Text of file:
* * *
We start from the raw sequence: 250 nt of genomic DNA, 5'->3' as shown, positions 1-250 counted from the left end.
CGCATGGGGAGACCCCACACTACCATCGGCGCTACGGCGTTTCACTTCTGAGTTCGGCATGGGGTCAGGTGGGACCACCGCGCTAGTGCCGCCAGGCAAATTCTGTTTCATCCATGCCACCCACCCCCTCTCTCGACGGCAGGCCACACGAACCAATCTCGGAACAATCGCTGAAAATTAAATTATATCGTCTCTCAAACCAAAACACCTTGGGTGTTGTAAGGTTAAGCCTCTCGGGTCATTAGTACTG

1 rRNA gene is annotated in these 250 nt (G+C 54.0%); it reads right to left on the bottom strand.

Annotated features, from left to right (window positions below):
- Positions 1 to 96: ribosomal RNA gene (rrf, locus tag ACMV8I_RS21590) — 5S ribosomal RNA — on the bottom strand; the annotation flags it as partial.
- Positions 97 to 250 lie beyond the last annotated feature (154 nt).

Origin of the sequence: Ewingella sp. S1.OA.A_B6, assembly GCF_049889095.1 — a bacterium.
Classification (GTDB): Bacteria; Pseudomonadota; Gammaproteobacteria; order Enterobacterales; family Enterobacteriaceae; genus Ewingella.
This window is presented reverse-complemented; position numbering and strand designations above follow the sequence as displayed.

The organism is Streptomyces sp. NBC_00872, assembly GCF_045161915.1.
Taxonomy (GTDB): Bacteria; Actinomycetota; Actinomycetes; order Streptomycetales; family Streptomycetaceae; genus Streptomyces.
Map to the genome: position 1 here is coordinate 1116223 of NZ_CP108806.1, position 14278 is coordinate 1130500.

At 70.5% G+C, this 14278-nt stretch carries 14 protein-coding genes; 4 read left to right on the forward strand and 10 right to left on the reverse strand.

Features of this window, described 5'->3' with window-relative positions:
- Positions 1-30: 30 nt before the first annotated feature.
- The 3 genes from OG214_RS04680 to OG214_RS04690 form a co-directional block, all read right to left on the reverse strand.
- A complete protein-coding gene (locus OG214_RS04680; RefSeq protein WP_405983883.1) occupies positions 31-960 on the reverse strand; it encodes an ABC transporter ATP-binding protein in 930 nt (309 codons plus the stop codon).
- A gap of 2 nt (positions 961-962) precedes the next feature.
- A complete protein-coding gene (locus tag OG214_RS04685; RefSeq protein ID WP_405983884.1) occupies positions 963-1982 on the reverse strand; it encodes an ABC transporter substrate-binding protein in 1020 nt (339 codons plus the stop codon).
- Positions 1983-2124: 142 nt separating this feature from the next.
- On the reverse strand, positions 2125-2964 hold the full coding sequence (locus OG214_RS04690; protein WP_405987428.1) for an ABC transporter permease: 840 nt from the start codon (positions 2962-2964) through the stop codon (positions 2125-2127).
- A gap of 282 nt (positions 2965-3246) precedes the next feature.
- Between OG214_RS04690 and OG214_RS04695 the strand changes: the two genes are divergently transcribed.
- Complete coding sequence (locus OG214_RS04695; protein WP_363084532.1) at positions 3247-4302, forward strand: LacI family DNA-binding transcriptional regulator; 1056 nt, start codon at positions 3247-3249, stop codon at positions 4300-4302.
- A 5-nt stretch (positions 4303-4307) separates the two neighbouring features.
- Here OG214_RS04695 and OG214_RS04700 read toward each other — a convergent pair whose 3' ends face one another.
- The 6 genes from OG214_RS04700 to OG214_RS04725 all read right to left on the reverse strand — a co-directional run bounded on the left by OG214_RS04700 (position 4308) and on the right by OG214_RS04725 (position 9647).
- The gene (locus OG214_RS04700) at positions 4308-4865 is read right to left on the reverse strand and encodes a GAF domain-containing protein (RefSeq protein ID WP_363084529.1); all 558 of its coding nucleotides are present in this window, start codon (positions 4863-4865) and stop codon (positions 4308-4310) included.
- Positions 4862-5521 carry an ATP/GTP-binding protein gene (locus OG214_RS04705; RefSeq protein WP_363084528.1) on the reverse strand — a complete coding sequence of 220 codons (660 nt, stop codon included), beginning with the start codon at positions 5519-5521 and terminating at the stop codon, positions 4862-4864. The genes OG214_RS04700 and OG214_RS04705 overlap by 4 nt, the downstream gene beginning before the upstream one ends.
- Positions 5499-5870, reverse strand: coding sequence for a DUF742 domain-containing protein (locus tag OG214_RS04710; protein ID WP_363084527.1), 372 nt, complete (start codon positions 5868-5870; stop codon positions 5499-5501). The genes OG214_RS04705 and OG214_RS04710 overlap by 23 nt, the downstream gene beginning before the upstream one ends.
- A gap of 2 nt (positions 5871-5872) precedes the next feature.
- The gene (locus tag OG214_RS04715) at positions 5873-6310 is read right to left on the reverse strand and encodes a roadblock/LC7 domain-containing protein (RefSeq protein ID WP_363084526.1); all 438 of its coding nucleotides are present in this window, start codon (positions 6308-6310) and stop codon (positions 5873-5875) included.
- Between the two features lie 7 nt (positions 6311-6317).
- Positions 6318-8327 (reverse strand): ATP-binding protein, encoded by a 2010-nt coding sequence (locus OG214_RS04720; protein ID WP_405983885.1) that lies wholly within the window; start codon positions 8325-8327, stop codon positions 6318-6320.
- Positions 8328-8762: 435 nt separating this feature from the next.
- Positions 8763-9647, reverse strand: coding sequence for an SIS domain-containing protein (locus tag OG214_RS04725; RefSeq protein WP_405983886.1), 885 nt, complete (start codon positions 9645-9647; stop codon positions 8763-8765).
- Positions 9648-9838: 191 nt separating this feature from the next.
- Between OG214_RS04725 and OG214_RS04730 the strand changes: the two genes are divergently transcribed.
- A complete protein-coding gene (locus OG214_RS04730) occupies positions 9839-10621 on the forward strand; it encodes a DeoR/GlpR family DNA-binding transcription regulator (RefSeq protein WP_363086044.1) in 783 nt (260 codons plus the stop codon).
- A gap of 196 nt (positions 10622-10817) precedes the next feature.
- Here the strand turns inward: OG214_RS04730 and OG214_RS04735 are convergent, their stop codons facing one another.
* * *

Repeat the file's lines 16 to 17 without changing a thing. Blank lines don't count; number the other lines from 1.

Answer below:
- The 3 genes from OG214_RS04680 to OG214_RS04690 form a co-directional block, all read right to left on the reverse strand.
- A complete protein-coding gene (locus OG214_RS04680; RefSeq protein WP_405983883.1) occupies positions 31-960 on the reverse strand; it encodes an ABC transporter ATP-binding protein in 930 nt (309 codons plus the stop codon).